The COVID-19 pandemic increased the amount of time we spend communicating through screens instead of in person. The result: a growing sense of isolation, one that the US Surgeon General Dr. Vivek Murthy believes contributed to an “epidemic of loneliness.” This highlights a paradox: Healthcare, one of the most personal of services, now lacks connection when we need it most. This lack of human connection hurts everyone – from patients to providers, healthcare professionals, and the supporting ecosystem.

So, how can humanity be restored in healthcare? Given how fast technology is advancing, defining a strategy that deliberately creates space for more-meaningful human connection needs to be top of mind.

The good news: Stakeholders seem aligned on making it happen. The recent GE HealthCare report Reimagining Better Health 2023 reveals that both clinicians and patients agreed that a “more human” future is necessary for healthcare — one that is “flexible, focusing on the needs of both clinicians and patients.” 

AI or humans? It doesn’t have to be an either/or decision

If you’ve ever been a patient or a caregiver, you’re familiar with the responsibility of sharing information between your doctors. It shouldn’t come as a surprise that the back-office technologies that house our information are not well integrated. Our patient and health plan information is locked in silo after silo. This makes patient and clinician interactions less than ideal, in addition to making back-office transactions (e.g., cases between payor to provider) inefficient. While the industry is keen on making progress through initiatives such as the Cares Act and other methods of interoperability, there is still a huge communication gap to address.

There are dozens, if not hundreds, of touchpoints in a patient’s healthcare journey, involving providers, care teams, insurance companies, and pharmaceutical organizations. All of these touchpoints are necessary, but they don’t carry the same emotional weight. Based on the use case, you could rely on an AI-led, human-led, or have a partnership of AI and humans. For example:

  • AI-led: Logistical, repetitive administrative tasks, such as appointment reminders, prescription renewals, benefit checks, and form submissions. 
  • AI and human: Frequently asked questions that an empathic AI could draft answers to, which could then be edited as needed and sent by a care team member.  
  • Human led: Clinicians calling to explain test results or explain financial assistance options to a provider or patient. 

The key is to carefully consider which tasks can be automated and how to incorporate human oversight. For example, if your use case requires access to data that is trapped in a silo (like a digital or physical knowledge base), humans may need to be involved to provide context from other sources, such as their past experiences or internal resources.

Expert framework for selecting AI use cases

What tasks should we apply AI to? There is no magic formula, but industry experts at Andreesen Horowitz suggest two more detailed sets of criteria in Commercializing AI in Healthcare: The Jobs to be Done. They found that healthcare tasks that are well-suited to AI:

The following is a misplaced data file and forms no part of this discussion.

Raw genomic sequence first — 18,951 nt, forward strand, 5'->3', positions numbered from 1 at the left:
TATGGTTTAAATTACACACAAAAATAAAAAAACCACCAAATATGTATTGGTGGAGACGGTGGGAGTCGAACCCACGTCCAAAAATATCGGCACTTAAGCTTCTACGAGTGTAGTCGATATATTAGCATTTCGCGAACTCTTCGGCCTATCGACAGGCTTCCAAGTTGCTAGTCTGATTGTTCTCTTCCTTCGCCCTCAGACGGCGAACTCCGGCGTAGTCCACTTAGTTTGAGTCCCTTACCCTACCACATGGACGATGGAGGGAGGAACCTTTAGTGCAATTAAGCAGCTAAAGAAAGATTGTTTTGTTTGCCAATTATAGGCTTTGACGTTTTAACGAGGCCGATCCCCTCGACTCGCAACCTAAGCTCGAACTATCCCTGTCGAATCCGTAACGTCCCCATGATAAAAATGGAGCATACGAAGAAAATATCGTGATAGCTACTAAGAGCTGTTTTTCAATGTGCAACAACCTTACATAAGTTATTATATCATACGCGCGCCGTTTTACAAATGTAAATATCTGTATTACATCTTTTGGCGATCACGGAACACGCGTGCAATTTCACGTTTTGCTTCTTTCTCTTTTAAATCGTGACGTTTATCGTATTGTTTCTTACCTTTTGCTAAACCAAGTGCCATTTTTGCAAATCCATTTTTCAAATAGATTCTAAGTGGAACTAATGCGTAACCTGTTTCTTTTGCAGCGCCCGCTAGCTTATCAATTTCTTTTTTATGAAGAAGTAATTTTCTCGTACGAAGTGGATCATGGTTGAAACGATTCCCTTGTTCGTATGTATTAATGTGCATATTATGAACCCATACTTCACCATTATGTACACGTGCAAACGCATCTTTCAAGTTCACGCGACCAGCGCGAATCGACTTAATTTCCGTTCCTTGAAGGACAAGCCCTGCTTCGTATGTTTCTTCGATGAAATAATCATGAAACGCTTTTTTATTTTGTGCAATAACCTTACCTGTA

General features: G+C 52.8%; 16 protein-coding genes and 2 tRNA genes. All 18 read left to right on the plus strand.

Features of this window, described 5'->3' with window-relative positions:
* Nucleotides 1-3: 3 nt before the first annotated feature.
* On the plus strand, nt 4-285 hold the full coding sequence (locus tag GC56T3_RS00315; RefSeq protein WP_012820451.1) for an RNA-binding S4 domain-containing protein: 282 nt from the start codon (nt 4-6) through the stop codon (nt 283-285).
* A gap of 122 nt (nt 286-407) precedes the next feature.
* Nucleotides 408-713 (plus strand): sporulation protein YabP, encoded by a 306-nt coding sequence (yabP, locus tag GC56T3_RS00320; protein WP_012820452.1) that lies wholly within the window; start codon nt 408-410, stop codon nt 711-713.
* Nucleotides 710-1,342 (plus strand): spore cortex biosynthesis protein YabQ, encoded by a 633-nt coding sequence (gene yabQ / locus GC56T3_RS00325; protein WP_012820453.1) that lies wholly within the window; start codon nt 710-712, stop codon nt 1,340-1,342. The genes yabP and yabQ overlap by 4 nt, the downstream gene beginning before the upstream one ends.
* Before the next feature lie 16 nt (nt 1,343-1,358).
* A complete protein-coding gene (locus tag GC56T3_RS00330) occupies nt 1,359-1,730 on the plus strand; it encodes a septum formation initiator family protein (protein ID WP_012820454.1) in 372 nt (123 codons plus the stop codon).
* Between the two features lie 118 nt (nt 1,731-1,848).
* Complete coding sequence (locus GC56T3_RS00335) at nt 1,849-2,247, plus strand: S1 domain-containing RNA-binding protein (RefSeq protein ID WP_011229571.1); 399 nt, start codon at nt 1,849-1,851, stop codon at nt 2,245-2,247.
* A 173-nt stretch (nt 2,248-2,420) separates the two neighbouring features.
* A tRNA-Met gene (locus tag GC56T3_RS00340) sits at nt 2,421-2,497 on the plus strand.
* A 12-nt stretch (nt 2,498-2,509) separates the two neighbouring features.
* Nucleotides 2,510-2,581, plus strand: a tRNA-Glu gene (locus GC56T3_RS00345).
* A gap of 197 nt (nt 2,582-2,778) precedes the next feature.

1. Use large amounts of complex and esoteric data that must be synthesized in real time to inform a consequential decision or action. These are tasks that no human would, or could, perform as well as a computer. 
  2. Are labor-intensive, usually requiring ongoing, extensive (and expensive) employee training where there is low adoption of tech-enabled solutions. 

Our industry suffers high turnover and burnout, so the need for continuity and retention of capability is acute. Given that reality, Andreesen Horowitz concludes that building specialist AIs to perform healthcare tasks offers the “greatest opportunity for impact.” The same point is made in the GE report, which found that moving from manual to smart workflows aided by interoperable, smart devices and conversational AI systems would generate better, more data-driven care decisions.

Advanced technologies can benefit all stakeholders

Much of AI discussion in healthcare focuses on how it can help patients, because it’s an experience we all know firsthand. But that’s only part of the story.

If we enable the employees responsible for back-office tasks with better solutions, we could help retain experienced staff and make their roles more fulfilling by freeing time for more substantive, human work. This could improve staff retention and satisfaction, as well as patient outcomes. Consider this: An American Medical Association survey found physicians and their staff spend almost 14 hours per week completing prior authorizations, while the US Government Accountability Office (GAO) estimates that federal agencies made an estimated $247 billion in payment errors in 2022.

AI, when integrated across the care flow, can address these inefficiencies. There is massive enthusiasm for AI solutions that improve patient outcomes and enable a strong human connection. Infinitus was founded on the belief that the use of AI can help both healthcare providers and patients streamline communications and accelerate access to care.

Our solutions free up hours of back-office staff time by automating benefit verification and prior authorization processes, and due to higher accuracy of the data we capture, it also improves the downstream billing, claims, and denial and appeal processes.

To learn more about how we’re creating time for healthcare to improve access, adherence, and affordability, contact us today.